Does the Stock Market Affect the Real Estate Market?

Does the Stock Market Affect the Real Estate Market?

          The stock market and the housing market are two very different things, however, analysts have noticed a correlation between the two. Why is this? And how exactly does the stock market affect the housing market?          Some real estate agents tend to believe that a stock market slump always helps real estate, and in many ways that may be true. But the answers to these questions are not so black and white. Take for instance times of economic expansion such as October and November of 1987 or times of market corrections such as September 2001 following the terrorist attacks of 9/11; while the stock market took a huge hit, the housing market remained relatively unaffected. On the other hand, when looking at periods of recession, the stock market as well as the housing market were both affected negatively.          So what is the key difference? Well for one, the state of the economy as a whole. In times of economic expansion or market corrections often times MORE jobs are created, which means more people are capable of buying a home; In times of recession unemployment rates rise, consumer confidence declines, and current homeowners choose to hold on to the house that they have rather than sell. Now that is not to say that during times of market correction the housing market is not affected at all, there have been some studies that show that home sales declined slightly during the months following major corrections but this is likely due to the decline in stock assets for many potential...
3 Ways to Help Speed Up the New Mortgage Process

3 Ways to Help Speed Up the New Mortgage Process

The new “Know Before You Owe” or (Tila Respa Integrated Disclosure) rule by way of the Consumer Financial Protection Bureau (CFPB) has begun on October 3, 2015. The new mortgage disclosure rule replaces four disclosure forms with two new policies, the Loan Estimate and the Closing Disclosure. Though the rule doesn’t only bring the introduction of these two new forms, TRID will also change the way that real estate transactions are processed and closed. As a homeowner, it’s best to know what’s needed of you so that your side of the process can be expedited as much as possible. Not to mention that the new forms are easier to comprehend. The TRID rule also requires that you get three business days to review your Closing Disclosure and ask any questions you may have before closing on the mortgage. Here’s how to navigate the mortgage process on a fast-track with the new “Know Before You Owe” rules: Expect New Forms After you’ve signed on for your first mortgage, with the new policy, there will be a couple of documents immediately sent your way for your needs. Know what’s headed your way so you have a mental inventory if you don’t receive any of the listed documents below. You will receive the Loan Estimate (LE) no later than three business days after an initial application. You will receive the Closing Disclosure (CD) at least three business days before closing. The Loan Estimate and Closing Disclosure outline the consumer’s monthly payment, the costs of getting a mortgage, the costs to close and other important information about the loan. Know the New Timelines...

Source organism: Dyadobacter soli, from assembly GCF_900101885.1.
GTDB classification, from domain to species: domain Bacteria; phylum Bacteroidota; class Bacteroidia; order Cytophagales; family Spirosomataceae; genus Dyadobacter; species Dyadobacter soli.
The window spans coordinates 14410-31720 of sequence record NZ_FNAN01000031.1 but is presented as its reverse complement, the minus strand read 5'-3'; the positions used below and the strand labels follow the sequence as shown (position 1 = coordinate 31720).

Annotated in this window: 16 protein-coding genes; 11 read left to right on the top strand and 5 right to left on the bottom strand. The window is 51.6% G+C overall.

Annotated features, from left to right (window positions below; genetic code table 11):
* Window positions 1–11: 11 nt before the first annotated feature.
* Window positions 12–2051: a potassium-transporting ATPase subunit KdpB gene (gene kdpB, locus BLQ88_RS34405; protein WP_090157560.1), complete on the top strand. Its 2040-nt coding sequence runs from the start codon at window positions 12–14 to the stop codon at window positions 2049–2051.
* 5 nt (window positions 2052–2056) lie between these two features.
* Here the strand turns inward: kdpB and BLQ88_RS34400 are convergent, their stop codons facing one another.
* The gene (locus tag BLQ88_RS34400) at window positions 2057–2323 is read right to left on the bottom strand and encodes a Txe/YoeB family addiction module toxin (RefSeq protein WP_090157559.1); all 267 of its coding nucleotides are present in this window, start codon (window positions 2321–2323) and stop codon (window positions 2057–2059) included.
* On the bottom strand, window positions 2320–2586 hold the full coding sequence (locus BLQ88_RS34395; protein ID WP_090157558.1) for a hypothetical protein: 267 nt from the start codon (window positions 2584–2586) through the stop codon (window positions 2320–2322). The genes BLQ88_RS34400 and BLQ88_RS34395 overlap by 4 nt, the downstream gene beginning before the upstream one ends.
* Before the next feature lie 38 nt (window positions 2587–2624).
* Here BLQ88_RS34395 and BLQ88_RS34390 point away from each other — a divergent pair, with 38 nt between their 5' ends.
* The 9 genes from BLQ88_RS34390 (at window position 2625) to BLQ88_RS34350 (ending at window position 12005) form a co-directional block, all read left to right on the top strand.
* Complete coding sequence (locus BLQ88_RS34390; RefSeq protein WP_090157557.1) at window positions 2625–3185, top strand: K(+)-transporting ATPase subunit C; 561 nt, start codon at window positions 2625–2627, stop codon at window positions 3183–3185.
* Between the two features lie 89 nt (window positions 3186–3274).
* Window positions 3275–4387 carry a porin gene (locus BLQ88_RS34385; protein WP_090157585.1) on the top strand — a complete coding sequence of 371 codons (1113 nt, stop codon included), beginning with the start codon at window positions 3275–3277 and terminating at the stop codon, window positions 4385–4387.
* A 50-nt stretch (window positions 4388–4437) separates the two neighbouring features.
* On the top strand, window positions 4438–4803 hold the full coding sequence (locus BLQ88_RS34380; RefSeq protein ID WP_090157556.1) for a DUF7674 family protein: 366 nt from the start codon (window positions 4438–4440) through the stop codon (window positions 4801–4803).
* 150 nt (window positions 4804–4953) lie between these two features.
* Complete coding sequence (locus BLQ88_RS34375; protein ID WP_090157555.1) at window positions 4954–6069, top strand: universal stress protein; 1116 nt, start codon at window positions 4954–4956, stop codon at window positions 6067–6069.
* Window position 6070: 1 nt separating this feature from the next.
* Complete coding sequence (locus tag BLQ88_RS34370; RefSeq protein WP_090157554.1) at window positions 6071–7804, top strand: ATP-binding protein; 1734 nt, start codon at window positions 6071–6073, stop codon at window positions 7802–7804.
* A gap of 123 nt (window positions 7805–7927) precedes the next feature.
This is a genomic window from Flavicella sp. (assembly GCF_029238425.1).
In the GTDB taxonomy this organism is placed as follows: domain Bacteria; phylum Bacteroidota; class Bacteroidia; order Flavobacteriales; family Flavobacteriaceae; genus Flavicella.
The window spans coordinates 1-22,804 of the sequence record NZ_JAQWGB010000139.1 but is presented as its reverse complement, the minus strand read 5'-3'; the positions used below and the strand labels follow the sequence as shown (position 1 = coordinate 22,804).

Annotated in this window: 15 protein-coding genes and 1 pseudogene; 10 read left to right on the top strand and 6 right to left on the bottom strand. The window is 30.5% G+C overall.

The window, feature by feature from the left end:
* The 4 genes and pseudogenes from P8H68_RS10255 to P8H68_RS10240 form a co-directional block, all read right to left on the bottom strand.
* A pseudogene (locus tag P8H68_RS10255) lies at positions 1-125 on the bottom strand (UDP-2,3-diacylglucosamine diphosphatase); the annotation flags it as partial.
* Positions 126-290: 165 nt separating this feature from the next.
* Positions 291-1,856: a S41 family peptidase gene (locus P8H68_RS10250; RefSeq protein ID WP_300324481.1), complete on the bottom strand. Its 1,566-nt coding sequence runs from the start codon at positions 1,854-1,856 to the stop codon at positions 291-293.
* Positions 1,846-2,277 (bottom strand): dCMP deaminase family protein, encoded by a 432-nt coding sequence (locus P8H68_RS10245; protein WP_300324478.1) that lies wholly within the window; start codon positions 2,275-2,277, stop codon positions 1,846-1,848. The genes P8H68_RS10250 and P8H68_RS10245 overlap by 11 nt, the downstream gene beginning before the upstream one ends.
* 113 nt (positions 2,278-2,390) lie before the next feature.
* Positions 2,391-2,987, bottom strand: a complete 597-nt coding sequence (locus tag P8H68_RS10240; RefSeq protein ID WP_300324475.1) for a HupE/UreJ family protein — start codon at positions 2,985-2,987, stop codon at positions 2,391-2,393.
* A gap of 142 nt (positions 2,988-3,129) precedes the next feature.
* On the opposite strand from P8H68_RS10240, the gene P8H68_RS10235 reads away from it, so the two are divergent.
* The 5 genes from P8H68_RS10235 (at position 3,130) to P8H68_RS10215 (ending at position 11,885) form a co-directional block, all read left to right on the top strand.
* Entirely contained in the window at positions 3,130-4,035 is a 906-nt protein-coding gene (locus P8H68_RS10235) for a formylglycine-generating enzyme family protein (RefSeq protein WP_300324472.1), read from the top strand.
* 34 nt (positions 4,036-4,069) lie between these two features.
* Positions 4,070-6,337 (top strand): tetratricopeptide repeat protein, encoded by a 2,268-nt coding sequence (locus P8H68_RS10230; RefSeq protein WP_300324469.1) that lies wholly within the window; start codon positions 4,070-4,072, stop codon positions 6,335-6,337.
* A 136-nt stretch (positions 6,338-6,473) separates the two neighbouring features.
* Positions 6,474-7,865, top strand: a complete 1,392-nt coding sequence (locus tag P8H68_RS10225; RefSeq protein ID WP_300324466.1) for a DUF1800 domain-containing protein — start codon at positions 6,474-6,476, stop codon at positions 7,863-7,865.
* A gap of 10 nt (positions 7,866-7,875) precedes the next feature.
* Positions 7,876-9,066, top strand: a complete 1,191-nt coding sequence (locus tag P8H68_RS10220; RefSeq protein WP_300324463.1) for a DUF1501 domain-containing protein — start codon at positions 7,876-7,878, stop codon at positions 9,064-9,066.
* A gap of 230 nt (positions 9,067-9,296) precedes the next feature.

What is an REIT and is investing in one right for you?

What is an REIT and is investing in one right for you?

  What is an REIT and is investing in one right for you? A REIT is a Real Estate Investment Trust. These are companies that finance or own real estate that generates income such as a hotel, a hospital, shopping malls, storage centers, or apartment buildings. Similar to the structure of a mutual fund, a REIT can provide investors from all types of income diversification and long-term financial growth. REITs usually pay all of their taxable income out as dividends to their shareholders, which in turn, the shareholders pay income taxes on said dividends. REITs provide a way for investors to earn a share of the income generated by a commercial real estate project without ever having to purchase commercial real estate themselves. In fact, many REITs are publicly registered with the SEC and traded on the stock market. These are what you would call publicly traded REITs. Some others are registered with the SEC yet not publicly traded. These are what you would call non-traded REITs. This is a very important distinction between the multitude of different kinds of REITs. Before investing, you should always know whether or not the REIT is publicly traded or not, and how this could affect your risk vs. reward. REITs offer investors a number of rewards which include, Dividends: Stock exchange-listed REITs have provided a stable income stream to investors. Adding Diversity to your portfolio: Liquidity: REIT shares that are listed with the stock exchange can be easily bought and sold- the same is not true for ones that are privately listed. Performance: Over long term investment, the stock exchange listed REIT...